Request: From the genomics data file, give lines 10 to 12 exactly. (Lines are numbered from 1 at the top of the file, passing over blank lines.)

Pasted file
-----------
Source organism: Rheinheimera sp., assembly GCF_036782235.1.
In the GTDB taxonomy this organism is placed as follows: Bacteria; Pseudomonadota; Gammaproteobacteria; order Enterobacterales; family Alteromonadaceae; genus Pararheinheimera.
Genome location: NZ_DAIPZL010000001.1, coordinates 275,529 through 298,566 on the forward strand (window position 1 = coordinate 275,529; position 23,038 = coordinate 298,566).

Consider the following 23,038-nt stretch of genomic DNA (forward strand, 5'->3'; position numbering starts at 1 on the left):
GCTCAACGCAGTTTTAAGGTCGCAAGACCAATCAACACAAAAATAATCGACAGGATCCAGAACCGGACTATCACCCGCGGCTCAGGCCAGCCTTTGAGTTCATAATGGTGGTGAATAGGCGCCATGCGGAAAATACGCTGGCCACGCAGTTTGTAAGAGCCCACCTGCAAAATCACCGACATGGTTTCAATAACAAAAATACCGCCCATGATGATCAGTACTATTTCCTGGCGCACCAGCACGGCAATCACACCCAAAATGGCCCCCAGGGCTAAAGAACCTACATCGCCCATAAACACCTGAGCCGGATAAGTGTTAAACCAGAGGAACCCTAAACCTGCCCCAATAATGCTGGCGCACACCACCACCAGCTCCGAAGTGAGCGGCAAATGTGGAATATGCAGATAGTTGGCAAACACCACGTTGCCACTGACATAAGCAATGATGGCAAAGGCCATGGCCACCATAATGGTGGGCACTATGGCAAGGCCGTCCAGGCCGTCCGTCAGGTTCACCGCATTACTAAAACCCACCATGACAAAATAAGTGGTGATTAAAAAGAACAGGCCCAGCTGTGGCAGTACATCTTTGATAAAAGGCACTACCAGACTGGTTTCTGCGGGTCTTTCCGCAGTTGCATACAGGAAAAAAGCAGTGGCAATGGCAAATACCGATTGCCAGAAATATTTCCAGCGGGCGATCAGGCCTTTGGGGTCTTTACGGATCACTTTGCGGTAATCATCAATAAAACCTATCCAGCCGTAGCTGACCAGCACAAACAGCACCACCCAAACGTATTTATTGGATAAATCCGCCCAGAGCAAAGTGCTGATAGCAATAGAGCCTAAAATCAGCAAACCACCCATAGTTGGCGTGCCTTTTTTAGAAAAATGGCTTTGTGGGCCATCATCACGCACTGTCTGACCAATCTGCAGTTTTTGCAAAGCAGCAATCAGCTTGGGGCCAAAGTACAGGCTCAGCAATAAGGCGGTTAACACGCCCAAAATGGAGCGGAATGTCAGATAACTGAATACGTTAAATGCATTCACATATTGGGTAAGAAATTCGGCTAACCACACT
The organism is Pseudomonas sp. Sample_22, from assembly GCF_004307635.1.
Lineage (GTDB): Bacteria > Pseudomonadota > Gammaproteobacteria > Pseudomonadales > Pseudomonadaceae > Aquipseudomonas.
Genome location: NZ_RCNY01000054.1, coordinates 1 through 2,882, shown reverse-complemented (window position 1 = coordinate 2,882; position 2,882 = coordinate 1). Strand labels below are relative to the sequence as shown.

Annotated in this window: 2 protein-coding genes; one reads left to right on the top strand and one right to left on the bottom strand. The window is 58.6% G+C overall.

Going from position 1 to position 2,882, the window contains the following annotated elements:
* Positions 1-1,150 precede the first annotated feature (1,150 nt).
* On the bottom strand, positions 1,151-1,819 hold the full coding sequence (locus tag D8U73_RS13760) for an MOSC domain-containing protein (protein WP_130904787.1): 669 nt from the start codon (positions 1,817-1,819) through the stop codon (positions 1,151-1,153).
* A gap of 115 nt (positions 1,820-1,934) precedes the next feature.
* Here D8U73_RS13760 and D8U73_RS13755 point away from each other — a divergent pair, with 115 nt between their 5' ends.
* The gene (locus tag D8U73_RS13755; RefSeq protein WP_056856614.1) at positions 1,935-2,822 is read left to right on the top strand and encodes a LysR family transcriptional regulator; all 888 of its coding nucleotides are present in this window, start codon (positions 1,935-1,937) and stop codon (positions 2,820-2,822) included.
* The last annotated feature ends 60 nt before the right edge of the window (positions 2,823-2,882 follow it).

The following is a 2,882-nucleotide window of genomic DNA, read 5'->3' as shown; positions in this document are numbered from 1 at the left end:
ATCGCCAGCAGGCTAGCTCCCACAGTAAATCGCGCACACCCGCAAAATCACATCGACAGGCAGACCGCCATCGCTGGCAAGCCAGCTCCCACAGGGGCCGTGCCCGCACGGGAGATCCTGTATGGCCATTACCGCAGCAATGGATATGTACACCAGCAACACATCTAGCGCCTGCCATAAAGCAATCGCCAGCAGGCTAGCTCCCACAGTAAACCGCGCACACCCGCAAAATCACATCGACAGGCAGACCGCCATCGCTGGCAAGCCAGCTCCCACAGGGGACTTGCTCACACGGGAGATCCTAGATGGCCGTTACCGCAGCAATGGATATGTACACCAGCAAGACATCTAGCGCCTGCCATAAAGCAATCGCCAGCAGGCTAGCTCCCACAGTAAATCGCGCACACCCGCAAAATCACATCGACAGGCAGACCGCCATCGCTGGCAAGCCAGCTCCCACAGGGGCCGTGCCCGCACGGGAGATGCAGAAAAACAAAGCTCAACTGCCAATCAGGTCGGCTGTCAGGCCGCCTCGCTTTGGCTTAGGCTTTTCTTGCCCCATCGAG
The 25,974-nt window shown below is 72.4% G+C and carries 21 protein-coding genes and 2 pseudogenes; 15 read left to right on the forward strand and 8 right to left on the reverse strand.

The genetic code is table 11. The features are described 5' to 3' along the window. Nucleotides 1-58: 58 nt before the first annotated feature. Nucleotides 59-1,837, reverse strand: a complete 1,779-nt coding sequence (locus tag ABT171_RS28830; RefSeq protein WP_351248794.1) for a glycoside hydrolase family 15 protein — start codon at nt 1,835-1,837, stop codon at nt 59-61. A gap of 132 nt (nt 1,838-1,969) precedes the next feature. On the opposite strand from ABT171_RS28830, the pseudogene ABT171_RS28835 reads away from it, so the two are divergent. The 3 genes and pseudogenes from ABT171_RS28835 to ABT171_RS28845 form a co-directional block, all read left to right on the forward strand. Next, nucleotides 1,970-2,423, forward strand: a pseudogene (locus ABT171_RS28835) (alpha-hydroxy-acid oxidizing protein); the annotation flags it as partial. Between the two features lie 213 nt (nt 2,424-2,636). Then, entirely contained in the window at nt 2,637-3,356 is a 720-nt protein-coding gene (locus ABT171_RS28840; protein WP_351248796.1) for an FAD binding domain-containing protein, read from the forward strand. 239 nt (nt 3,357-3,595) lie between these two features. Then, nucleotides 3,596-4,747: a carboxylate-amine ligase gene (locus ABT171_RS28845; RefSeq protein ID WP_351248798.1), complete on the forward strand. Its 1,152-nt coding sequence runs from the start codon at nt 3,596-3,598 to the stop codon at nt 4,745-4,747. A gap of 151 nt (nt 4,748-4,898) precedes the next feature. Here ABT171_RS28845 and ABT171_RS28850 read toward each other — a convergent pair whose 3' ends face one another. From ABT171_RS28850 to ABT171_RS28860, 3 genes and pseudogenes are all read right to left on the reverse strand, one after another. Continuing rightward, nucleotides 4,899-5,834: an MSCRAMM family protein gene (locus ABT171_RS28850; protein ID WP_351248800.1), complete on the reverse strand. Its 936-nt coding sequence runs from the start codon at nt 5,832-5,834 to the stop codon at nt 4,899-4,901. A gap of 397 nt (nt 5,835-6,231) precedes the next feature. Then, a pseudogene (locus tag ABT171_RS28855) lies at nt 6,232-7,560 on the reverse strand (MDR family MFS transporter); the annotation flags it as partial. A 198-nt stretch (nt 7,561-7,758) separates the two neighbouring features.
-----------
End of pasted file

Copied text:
Going from position 1 to position 2,882, the window contains the following annotated elements:
* Positions 1-1,150 precede the first annotated feature (1,150 nt).
* On the bottom strand, positions 1,151-1,819 hold the full coding sequence (locus tag D8U73_RS13760) for an MOSC domain-containing protein (protein WP_130904787.1): 669 nt from the start codon (positions 1,817-1,819) through the stop codon (positions 1,151-1,153).